Home > News > Press Releases > 2007 > ECONOMIC INDICATORS FOR NEW JERSEY FARMS CONTINUE UPWARD TREND
ECONOMIC INDICATORS FOR NEW JERSEY FARMS CONTINUE UPWARD TREND
Agriculture Secretary Credits Hard Work and Innovation of Garden State's FarmersFor Immediate Release: October 17, 2007
Contact: Jeff Beach
(TRENTON) – New Jersey’s agricultural operators saw their cash receipts rise for the third straight year in 2006, a 6 percent increase over 2005, from $873,507,000 to $923,933,000, according to the National Agricultural Statistics Service (NASS). Combined with an increase in net farm income over the same period, the data show an improving trend for the Garden State’s farmers.
While welcoming the improving financial picture, New Jersey Agriculture Secretary Charles M. Kuperus acknowledged that some sectors of the state’s agricultural industry are faring better than others and that work remains to be done to ensure that all of New Jersey’s farmers share in the upward trends.
“These trends bode well for our industry, especially compared to national and regional numbers that show either no increase or slight decreases in cash receipts and the net farm income that results after expenses are deducted from receipts,” said Secretary Kuperus. “New Jersey’s cash receipts increases from 2005 to 2006 cut across several categories, and included a 51-percent increase for blueberries, 56-percent increase for sweet corn and 36-percent increase for peppers. However, we also saw a 21-percent decrease for tomatoes and a 20-percent decrease for dairy products.”
In the period from 2003-06, New Jersey’s overall farm cash receipts increased by 9 percent, signaling a growth in the prices being paid to farmers. Ornamental horticulture remained the state’s leading agricultural sector during that time, followed by vegetables and fruits, equine operations and field crops such as hay.
“Cash receipts are only one piece of the puzzle of farm profitability and viability,” said Secretary Kuperus. “The rising cost of production inputs, annual differences in crop yields and acres produced and variations in market dynamics all impact the farmer’s bottom line. We will continue to work to bolster those sectors among New Jersey’s diverse agriculture that are not yet sharing in these upward trends.”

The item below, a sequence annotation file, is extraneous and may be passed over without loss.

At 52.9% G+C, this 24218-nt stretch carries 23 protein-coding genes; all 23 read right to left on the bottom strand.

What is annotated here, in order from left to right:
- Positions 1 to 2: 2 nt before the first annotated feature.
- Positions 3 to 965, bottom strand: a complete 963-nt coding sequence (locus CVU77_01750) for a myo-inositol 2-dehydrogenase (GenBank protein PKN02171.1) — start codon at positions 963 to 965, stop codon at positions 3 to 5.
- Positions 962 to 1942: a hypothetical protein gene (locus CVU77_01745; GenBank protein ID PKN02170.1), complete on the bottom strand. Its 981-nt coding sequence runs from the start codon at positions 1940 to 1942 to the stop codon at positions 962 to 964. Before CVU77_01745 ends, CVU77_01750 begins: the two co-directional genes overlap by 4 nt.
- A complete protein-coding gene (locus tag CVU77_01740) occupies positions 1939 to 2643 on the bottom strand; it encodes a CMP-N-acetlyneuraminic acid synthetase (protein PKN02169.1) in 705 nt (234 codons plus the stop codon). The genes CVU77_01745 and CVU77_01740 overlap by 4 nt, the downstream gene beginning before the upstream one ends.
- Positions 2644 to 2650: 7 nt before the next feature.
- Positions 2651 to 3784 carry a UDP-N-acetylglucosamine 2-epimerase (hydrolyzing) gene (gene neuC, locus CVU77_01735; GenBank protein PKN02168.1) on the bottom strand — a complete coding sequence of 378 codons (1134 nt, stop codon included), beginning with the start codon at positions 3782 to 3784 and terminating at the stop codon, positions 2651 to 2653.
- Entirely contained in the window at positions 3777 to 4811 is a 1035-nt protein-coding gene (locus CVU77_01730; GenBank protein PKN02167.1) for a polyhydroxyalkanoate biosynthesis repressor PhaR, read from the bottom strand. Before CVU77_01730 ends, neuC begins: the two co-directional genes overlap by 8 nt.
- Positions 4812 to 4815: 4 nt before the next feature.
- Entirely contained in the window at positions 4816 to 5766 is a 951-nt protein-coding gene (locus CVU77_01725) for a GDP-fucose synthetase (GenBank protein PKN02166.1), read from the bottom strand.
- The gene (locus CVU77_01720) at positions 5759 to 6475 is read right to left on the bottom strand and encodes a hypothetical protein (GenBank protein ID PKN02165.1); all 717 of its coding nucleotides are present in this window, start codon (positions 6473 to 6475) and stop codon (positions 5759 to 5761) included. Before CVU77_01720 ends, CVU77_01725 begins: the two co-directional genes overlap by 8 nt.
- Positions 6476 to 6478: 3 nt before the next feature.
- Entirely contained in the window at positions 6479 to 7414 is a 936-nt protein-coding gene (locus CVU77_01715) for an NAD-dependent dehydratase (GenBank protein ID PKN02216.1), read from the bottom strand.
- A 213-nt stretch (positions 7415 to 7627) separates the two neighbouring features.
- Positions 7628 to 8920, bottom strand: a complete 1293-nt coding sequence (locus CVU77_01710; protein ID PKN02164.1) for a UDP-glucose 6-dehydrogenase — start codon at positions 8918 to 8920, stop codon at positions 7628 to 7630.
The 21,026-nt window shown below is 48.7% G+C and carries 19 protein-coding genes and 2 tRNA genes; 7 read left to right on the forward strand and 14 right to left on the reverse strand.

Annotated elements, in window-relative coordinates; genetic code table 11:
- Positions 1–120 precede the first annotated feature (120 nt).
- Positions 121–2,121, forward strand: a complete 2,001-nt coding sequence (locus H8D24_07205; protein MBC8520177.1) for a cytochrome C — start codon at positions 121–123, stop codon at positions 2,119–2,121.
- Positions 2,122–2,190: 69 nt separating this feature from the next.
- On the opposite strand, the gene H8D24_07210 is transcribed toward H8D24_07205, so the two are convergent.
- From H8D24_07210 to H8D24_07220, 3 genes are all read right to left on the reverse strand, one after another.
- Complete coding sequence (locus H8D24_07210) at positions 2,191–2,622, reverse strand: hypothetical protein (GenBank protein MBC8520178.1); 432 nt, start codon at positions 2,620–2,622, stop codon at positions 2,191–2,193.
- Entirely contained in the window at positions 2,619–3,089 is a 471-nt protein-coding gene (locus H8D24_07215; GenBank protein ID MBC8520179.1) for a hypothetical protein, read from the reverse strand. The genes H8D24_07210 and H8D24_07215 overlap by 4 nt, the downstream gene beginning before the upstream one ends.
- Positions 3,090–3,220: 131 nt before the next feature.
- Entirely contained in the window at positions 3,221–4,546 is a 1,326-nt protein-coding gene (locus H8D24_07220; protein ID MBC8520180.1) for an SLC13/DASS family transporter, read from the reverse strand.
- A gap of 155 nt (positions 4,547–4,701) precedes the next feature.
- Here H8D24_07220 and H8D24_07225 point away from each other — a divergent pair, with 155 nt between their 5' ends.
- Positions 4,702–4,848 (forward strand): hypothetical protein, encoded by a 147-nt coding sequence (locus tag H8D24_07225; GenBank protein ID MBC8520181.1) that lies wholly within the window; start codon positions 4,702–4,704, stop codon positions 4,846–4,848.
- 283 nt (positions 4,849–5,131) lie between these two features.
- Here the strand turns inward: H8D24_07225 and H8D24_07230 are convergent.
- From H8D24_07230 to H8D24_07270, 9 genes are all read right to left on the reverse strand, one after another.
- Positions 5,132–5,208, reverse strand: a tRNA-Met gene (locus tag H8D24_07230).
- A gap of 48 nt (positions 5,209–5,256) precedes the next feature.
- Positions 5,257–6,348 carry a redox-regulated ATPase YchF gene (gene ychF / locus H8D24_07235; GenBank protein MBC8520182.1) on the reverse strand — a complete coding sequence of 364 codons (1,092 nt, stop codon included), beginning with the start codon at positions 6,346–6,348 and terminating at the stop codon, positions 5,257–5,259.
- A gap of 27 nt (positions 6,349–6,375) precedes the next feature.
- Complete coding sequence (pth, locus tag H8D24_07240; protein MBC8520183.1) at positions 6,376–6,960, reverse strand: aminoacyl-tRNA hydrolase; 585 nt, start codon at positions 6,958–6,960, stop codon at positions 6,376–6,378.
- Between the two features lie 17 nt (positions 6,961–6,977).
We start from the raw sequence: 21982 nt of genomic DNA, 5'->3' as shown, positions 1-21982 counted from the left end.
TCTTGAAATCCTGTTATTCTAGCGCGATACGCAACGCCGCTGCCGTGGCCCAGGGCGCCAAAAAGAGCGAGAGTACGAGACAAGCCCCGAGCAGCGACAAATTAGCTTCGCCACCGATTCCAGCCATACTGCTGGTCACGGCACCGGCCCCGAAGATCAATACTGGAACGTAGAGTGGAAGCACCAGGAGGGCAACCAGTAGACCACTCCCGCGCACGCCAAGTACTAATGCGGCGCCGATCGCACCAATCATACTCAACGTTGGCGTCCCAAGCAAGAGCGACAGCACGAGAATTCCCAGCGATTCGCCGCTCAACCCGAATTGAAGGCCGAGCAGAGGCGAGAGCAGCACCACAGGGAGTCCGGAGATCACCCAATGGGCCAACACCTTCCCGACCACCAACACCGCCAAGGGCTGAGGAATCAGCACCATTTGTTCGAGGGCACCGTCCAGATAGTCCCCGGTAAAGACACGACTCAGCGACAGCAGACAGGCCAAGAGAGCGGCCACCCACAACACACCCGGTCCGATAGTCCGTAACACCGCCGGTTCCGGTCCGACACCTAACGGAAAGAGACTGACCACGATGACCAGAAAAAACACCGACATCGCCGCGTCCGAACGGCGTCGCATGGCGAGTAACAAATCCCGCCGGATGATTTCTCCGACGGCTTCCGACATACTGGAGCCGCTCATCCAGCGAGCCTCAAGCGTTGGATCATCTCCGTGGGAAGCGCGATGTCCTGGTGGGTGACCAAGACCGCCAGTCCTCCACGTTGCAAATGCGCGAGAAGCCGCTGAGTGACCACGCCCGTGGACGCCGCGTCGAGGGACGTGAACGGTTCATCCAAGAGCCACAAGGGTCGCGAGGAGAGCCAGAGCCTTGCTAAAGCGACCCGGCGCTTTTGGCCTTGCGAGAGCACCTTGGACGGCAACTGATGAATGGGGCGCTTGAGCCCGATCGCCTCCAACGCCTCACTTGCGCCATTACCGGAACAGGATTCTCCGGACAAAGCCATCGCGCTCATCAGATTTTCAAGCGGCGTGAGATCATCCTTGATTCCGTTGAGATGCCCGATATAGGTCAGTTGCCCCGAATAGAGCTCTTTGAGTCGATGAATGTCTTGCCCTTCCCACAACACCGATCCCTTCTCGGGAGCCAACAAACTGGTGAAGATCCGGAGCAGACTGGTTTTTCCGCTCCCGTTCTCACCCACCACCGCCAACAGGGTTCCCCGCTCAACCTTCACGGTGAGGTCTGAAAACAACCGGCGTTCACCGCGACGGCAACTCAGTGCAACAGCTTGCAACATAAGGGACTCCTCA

The rise in farm gate receipts compared favorably to a slight downward trend nationally. Nationwide, cash receipts dipped about 1 percentage point, from $240.7 billion in 2005 to $239.3 billion in 2006. Regionally, New Jersey’s trends also ran counter to those in most neighboring Northeastern states. The member states of the Northeastern Association of State Departments of Agriculture, which covers the eastern seaboard from Maine to Delaware, reported a collective 3-percent decline in cash receipts from 2004-06, according to NASS statistics.
“Comparing New Jersey’s statistics to other states in the Northeast gives a more accurate picture,” said Brian Schilling, Associate Director of the Rutgers University Food Policy Institute. “New Jersey’s agriculture has a lot more in common with those other Northeastern states than with states like Iowa or somewhere else in the Midwest.”
Secretary Kuperus attributed New Jersey’s stronger economic trends to “the hard work and innovation of our state’s farmers.”
”Whether it’s availing themselves of more direct-marketing opportunities, branching out into value-added products or making the most of being a locally grown product in an era where consumers place a high value on that quality, our agricultural producers are doing a good job adapting to a changing marketplace,” said Secretary Kuperus.
The Department of Agriculture continues developing programs that will further aid in farm viability – from farmer entrepreneurial training to food-safety education to local preferences for food purchases at school and community feeding operations.